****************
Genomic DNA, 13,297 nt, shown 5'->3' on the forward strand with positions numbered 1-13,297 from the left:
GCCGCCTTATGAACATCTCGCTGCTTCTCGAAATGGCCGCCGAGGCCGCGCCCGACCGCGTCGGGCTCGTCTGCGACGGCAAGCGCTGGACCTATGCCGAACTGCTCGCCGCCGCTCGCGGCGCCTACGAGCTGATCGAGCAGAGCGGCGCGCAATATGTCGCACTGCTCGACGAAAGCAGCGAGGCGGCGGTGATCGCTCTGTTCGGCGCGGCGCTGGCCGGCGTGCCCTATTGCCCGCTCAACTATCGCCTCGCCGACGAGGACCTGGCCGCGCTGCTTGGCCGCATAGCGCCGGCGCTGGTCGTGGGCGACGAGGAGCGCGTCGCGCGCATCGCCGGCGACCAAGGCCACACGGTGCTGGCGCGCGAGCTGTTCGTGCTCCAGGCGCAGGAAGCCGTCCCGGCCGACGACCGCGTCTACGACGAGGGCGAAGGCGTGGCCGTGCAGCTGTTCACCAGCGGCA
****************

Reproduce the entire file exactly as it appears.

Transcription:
Genomic DNA, 13,297 nt, shown 5'->3' on the forward strand with positions numbered 1-13,297 from the left:
GCCGCCTTATGAACATCTCGCTGCTTCTCGAAATGGCCGCCGAGGCCGCGCCCGACCGCGTCGGGCTCGTCTGCGACGGCAAGCGCTGGACCTATGCCGAACTGCTCGCCGCCGCTCGCGGCGCCTACGAGCTGATCGAGCAGAGCGGCGCGCAATATGTCGCACTGCTCGACGAAAGCAGCGAGGCGGCGGTGATCGCTCTGTTCGGCGCGGCGCTGGCCGGCGTGCCCTATTGCCCGCTCAACTATCGCCTCGCCGACGAGGACCTGGCCGCGCTGCTTGGCCGCATAGCGCCGGCGCTGGTCGTGGGCGACGAGGAGCGCGTCGCGCGCATCGCCGGCGACCAAGGCCACACGGTGCTGGCGCGCGAGCTGTTCGTGCTCCAGGCGCAGGAAGCCGTCCCGGCCGACGACCGCGTCTACGACGAGGGCGAAGGCGTGGCCGTGCAGCTGTTCACCAGCGGCA